Reprocessing the PUFF as fuel for light water reactors (called MOX) is a dirty process and the PUFF can only be reprocessed a small number of times. Using the unspent fuel in fast neutron reactors (frequently liquid SODIUM (metal) cooled) will allow much more of the unspent fuel to be used. Liquid Fluoride Thorium Reactors can also burn up all of the unspent fuel but uses a more inherently stable, walk away safe thermal neutron reaction. But LFTRs use the PUFF extraced fuel as an additive, not the main fuel which is thorium.
     
  14. Read-Only Valued Senior Member

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    That's exactly what we should expect from ANY news article coming from India!
     
  15. youreyes amorphous ocean Valued Senior Member

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    wt*...that's racist man. India is a great nation and the recent first ever spacecraft sent to Mars success that cost only 80 million dollars, just shows on how amazing India and Indian culture is. So don't diss.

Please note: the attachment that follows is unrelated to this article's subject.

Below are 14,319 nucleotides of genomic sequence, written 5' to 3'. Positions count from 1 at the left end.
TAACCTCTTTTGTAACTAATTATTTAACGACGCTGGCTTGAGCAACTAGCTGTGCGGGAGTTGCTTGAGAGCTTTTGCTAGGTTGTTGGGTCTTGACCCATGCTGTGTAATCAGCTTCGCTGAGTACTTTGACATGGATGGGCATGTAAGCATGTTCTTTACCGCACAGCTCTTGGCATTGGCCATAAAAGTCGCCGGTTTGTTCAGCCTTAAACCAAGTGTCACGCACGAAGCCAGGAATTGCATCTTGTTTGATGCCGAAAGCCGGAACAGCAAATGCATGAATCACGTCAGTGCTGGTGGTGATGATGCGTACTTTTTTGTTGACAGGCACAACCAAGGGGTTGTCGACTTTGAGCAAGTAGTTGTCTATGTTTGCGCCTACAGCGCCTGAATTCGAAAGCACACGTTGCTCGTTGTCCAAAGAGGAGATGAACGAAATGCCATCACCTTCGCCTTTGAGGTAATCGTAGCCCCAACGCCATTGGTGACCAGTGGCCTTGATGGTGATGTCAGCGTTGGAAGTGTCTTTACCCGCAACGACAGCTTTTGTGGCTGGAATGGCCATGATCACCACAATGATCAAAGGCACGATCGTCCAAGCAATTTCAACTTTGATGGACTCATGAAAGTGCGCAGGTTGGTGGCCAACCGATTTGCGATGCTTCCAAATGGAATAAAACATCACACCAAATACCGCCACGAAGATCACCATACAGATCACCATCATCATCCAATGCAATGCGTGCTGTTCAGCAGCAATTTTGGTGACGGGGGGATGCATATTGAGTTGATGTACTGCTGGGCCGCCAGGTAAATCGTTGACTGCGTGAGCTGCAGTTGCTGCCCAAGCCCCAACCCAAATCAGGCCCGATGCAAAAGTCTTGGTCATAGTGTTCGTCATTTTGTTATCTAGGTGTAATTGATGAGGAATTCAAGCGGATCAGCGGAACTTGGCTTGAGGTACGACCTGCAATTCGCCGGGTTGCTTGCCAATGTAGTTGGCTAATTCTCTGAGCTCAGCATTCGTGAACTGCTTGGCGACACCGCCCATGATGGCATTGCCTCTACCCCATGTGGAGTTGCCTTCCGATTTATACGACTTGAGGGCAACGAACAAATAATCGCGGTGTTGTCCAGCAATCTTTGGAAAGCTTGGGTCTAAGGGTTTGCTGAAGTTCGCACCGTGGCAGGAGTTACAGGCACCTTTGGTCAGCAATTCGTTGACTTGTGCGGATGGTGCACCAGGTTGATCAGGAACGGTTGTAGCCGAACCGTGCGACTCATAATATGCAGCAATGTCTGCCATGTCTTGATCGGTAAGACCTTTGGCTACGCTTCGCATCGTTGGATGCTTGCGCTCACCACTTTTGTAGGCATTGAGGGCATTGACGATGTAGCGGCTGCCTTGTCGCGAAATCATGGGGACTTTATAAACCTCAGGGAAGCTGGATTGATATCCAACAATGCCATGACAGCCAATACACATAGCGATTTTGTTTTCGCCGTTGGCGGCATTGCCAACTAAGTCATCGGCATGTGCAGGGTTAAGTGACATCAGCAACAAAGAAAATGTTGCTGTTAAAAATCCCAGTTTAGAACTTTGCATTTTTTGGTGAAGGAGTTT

---

    Cryptococcus neoformans is a type of radiotrophic fungus that uses melatonin to convert gamma radiation to chemical energy. I guess my question is, does it absorb the gamma radiation? Can it be used as a shield against gamma radiation propagation?
     
    Last edited: Oct 9, 2014
  16. Captain Kremmen All aboard, me Hearties! Valued Senior Member

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    I think you need to backtrack on that statement Read Only.

    Here's an interesting fact:
    https://microbewiki.kenyon.edu/index.php/Radiotrophic_Fungi
     
  17. Captain Kremmen All aboard, me Hearties! Valued Senior Member

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    It might have that function.
    Pigeon droppings are particularly rich in the fungus, so wearing a coat covered in pigeon droppings could eventually replace the radioactivity protection suit.

    The article suggests that it eats radioactive waste, which is misleading but not completely baseless.
    It is resistant to, and may use some of the energy from, radioactive sources
     
    Last edited: Oct 9, 2014
  18. Walter L. Wagner Cosmic Truth Seeker Valued Senior Member